Reed is likely going to be a full-time 5 for this team because the pathway to minutes at the 4 is blocked. Georges Niang, the quintessential stretch 4, is an excellent shooter who knows his role and sticks to it. He looked terrible in the Heat series, but he also looked more exhausted than anything else. Jumping from 1154 total minutes in the 2020-21 regular season, to 1736 in 21-22, will do that to you. That speaks to his overall limitations too; the Jazz limited Niang’s minutes before he signed in Philly, and for good reason. He is a defensive liability in high leverage situations. The correct move is probably to play him 12-15 minutes a game, as Harris' de facto backup, and make sure Embiid, Reed or Tucker is the center when he's out there.
If anyone lost the Melton trade, it’s Shake Milton (I can already hear the WIP callers mixing those two up). Milton flashed a lot of good stuff in Rivers’ first year here, flourishing as a sixth man and occasional hot hand. But with Maxey leapfrogging him last year and Harden being here now, Milton doesn’t have a path to consistent minutes unless there’s an injury. As long as one of the star guards is out there, Shake is just a shooter, a role that other players can fill better than him.
On the flip side is a strong defensive player who is getting squeezed out of the rotation. Matisse Thybulle had a steep fall from grace last year, going from starting small forward in March to the equivalent of a special teams player in May. Thybulle chose not to get the COVID vaccine before the Toronto series, resulting in him being unavailable for the road games in that series. Rivers’ adjustment was to bench him outright and start Danny Green for the sake of lineup continuity. It was the correct strategy, but it caused Thybulle to quickly plummet out of the rotation, as his inability to shoot became restrictive against both Toronto and Miami. As he enters the final year of his rookie deal, there’s a good chance the Sixers trade him for a piece who helps them win more now.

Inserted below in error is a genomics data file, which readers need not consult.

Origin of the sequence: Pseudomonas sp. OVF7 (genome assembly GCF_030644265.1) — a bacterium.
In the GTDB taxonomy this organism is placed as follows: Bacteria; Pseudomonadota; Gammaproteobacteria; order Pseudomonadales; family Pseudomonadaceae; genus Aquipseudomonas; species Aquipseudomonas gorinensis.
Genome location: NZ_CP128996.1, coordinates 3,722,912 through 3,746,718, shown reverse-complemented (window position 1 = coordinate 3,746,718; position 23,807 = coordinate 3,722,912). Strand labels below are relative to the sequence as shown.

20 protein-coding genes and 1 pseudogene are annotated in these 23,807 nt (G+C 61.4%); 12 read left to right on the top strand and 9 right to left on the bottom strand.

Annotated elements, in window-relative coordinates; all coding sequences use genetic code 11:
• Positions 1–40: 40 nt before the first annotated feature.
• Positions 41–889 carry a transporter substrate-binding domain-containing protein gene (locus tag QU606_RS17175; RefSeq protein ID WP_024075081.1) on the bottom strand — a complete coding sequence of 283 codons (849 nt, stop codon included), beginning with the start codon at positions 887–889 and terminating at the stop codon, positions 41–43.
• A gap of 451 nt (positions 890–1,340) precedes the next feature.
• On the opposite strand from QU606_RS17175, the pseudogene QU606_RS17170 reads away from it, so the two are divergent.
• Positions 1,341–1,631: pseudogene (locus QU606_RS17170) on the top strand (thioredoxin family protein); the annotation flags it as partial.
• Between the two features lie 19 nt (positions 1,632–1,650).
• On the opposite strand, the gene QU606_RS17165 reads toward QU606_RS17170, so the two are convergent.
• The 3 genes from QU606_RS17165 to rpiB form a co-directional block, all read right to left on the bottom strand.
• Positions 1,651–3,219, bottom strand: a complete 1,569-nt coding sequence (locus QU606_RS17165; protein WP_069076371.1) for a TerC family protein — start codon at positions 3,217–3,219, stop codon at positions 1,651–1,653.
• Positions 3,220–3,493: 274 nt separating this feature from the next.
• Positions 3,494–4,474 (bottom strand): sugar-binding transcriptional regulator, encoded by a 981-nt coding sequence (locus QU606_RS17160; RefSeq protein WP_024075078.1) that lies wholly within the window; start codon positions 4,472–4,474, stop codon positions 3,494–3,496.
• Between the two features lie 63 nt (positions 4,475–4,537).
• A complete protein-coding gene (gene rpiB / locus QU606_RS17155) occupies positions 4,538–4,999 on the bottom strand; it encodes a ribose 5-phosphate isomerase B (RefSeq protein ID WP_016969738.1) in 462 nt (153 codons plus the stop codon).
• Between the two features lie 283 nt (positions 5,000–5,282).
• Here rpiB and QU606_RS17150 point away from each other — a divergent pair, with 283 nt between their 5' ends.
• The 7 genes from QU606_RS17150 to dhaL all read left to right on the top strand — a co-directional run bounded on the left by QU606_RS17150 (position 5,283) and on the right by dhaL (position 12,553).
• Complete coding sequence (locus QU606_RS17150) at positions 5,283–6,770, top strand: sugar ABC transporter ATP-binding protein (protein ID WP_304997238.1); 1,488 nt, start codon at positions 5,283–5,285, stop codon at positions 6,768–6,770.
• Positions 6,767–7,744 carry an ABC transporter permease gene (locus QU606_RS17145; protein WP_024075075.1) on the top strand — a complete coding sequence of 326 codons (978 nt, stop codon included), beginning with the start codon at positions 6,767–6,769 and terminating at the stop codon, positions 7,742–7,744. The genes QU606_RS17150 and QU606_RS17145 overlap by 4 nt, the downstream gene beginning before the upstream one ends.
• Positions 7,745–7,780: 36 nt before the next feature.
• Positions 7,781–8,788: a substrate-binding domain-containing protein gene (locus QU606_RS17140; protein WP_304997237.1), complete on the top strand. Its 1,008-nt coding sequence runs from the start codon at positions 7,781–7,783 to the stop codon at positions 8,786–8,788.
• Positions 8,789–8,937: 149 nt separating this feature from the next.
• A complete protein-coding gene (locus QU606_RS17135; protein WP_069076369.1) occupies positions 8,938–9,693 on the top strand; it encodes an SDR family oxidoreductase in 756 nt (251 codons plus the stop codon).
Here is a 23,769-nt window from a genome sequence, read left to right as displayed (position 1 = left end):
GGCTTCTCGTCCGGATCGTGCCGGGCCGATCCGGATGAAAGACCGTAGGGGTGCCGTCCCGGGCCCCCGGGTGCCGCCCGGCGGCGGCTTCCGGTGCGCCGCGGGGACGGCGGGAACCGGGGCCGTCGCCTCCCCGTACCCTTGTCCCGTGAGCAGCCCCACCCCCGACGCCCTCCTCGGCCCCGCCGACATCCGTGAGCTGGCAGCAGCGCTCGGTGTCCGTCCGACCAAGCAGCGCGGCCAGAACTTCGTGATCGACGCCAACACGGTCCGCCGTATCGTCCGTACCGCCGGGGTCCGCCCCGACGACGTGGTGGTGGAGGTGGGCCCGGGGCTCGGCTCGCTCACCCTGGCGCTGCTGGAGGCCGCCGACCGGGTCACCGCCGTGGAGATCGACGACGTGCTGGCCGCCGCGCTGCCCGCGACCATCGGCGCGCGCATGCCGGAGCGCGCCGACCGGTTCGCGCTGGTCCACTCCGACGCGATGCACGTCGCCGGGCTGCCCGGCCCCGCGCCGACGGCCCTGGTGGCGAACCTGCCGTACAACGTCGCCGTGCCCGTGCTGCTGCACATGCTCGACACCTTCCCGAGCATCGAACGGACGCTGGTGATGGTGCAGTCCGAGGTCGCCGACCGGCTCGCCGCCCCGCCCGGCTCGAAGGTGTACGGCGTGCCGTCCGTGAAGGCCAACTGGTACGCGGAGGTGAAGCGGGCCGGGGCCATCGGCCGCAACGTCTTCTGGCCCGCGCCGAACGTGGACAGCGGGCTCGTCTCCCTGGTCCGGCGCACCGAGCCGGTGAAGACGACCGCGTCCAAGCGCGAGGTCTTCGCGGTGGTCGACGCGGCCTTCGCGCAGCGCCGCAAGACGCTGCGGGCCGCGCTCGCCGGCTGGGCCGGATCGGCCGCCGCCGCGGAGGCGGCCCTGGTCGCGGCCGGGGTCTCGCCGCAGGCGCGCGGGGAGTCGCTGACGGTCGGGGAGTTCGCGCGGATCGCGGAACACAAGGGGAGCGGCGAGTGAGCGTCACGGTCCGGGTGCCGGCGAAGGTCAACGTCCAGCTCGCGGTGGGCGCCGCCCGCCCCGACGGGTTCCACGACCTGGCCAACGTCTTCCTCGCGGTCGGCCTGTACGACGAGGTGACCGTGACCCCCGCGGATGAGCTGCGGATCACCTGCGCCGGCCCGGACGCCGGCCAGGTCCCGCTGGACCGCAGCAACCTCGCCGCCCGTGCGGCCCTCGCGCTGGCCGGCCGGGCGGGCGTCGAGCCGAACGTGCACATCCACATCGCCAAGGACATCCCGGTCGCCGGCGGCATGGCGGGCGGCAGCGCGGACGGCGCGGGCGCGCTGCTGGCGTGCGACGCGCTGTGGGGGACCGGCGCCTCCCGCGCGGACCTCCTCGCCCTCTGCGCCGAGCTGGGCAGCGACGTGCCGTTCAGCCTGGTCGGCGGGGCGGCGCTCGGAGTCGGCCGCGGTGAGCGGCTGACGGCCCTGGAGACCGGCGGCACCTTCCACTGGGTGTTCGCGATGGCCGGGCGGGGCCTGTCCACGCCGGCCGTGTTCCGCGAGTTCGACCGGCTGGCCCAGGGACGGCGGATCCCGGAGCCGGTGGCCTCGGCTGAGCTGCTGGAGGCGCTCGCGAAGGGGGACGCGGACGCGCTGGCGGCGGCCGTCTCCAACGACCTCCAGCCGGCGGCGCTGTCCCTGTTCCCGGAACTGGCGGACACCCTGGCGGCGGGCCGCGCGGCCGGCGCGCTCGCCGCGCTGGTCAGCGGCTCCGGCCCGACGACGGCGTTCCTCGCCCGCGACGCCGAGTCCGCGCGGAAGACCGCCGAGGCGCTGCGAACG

Is Furkan Korkmaz okay? At media day a few weeks ago, he said he had nerve damage in his shooting hand and that’s what caused him to have a down year. I hope that’s healed for his sake, because if not, he is not an NBA player. His 3-point frequency (7.9 3-point attempts per 36 minutes) and accuracy (37.8% on threes from 2018-21) are his path to minutes.
At the very end of the bench are Jaden Springer, Michael Foster Jr. and Julian Champagnie. None of them will get major minutes unless there’s a catastrophe, so I’m not going to spend much time on them. Springer has a long way to go and will probably get time in the G-League again. Foster Jr. projects as a potential rotation big down the line. Champagnie can find a niche if he can shoot consistently.
Whew. That was a lot. If you’ve gotten this far, thank you and congratulations! Now you get to read the fun part.
I. Embiid competes for Defensive Player of the Year
The big fella will not win the scoring title, but he shouldn’t have to if the other guys are good enough, which would be a great indicator. If Harden and Maxey cook like they’re supposed to, he’ll see the easiest looks of his life and be able to hone in on his strengths as a defensive swiss-army knife.
II. Maxey outscores Harden